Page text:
This book made me question some of my assumptions about medical ethics. This tale shows me that what is right in a modern hospital with sanitary conditions and a pretty universal understanding of the most basic medical ideas isn’t always applicable in a jungle field office where there isn’t a mutually understood language. There were several great scenes where Dr. Swenson, who has been working with this jungle tribe for decades, is doing what she’s been doing for decades and Marina questions the ethics of the situation. The punch comes when Swenson calmly lays out the facts and why what they are doing is the best choice. It was hard to disagree with Swenson.

Now there is Easter. He’s perhaps 12 and he comes from a neighboring tribe that is rather combative to any outsiders. Swenson treated him when he was very young and now acts as his surrogate parent. He’s deaf but can make verbal sounds (though he usually only does so when he has a nightmare). He’s clever and Dr. Eckman taught him the very basics of the alphabet. Easter knows something of what happened to Eckman but Marina isn’t sure she will ever get answers about Eckman’s passing.

The medical mystery they were researching was interesting as well. The women of the local tribe stay fertile well into their 70s or 80s. Plus there is a side mystery that Swenson is very excited about and that involves a possible vaccination for malaria. The story has just enough science and medical talk to add to the story but not enough to leave the non-science person scratching their heads.

All around, it was a most excellent novel. It does wrench the emotions out of the reader later in the book. I loved that it made me question some central medical ethics. The characters were also very interesting. Ah! Easter!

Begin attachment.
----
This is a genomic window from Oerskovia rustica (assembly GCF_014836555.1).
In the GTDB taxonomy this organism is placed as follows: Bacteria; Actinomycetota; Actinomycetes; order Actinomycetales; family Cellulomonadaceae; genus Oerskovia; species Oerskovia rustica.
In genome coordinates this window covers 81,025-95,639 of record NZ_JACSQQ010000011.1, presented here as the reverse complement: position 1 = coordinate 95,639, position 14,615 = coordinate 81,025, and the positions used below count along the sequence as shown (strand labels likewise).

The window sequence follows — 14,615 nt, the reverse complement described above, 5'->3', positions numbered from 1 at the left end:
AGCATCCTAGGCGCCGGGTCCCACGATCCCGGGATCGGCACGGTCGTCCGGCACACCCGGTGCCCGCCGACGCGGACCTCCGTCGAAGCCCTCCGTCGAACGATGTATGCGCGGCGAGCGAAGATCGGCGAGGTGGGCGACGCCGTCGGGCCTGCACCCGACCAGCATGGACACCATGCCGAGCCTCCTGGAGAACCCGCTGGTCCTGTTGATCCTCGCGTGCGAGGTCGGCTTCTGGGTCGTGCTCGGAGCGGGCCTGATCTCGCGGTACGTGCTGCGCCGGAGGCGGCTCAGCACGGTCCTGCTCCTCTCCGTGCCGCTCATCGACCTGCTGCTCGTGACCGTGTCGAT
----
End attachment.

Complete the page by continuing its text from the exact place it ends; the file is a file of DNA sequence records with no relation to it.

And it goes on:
The Narration: Hope Davis was just fabulous! She had distinct character voices and was great at switching between them swiftly and clearly when the characters were in conversation. She also had believable male voices. Her Dr. Swenson was clipped and brutal in her speech, just as I expect she would be in real life. ( )
  DabOfDarkness | May 4, 2017 |
Showing 1-5 of 328 (next | show all)
In her latest novel, Ann Patchett, author of the beloved Bel Canto, takes her readers down the Amazon and deep into the rain forest in a book that is part adventure story, part morality tale...This book may be on a lot of book club lists already — but with good reason...
added by Jcambridge | editNPR, Lynn Neary (Jan 1, 2012)
State of Wonder is heavy with literary parallels (to Henry James, to Greek myth), but in this respect the strongest links are to Heart of Darkness, a novel that Patchett substantially rewrites, with Conrad's male text repopulated with female characters (Swenson is this book's Kurtz). It lacks the developed emotional core of Patchett's earlier books, but it is her most mature work to date, a novel that tries to be more alive to the nerve ends of philosophical life than to the simpler machinery of character motivation.
“State of Wonder” is an engaging, consummately told tale. Patchett’s deadpan narrative style showcases a dry humor that enables her to wed, with fine effect, the world of “Avatar” or the “Odyssey” with that of corporate board meetings, R&D reports and peer review...

“State of Wonder” is an immensely touching novel, although as with much of Patchett’s work, its emotional impact is somewhat muted by her indefatigable niceness.
Nail-biting action scenes include a young boy’s near-mortal crushing by a 15-foot anaconda, whose head Marina lops off with a machete; they’re balanced by contemplative moments that give this gripping novel spiritual and metaphysical depth, right down to the final startling plot twist.
added by Shortride | editKirkus Reviews (Feb 1, 2011)

» Add other authors (7 possible)

Author nameRoleType of authorWork?Status
Ann Patchettprimary authorall editionscalculated
Daddio, Jennifer AnnDesignersecondary authorsome editionsconfirmed
Davis, HopeReadersecondary authorsome editionsconfirmed